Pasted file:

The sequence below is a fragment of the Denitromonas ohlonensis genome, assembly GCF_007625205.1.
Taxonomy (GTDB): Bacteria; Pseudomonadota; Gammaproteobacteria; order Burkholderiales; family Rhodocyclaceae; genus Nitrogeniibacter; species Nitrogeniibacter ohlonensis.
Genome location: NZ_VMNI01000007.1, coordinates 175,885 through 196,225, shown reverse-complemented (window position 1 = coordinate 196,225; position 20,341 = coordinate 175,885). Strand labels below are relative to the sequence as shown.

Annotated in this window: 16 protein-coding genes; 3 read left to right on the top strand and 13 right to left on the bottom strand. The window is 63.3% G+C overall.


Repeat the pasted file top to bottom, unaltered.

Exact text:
The sequence below is a fragment of the Denitromonas ohlonensis genome, assembly GCF_007625205.1.
Taxonomy (GTDB): Bacteria; Pseudomonadota; Gammaproteobacteria; order Burkholderiales; family Rhodocyclaceae; genus Nitrogeniibacter; species Nitrogeniibacter ohlonensis.
Genome location: NZ_VMNI01000007.1, coordinates 175,885 through 196,225, shown reverse-complemented (window position 1 = coordinate 196,225; position 20,341 = coordinate 175,885). Strand labels below are relative to the sequence as shown.

Annotated in this window: 16 protein-coding genes; 3 read left to right on the top strand and 13 right to left on the bottom strand. The window is 63.3% G+C overall.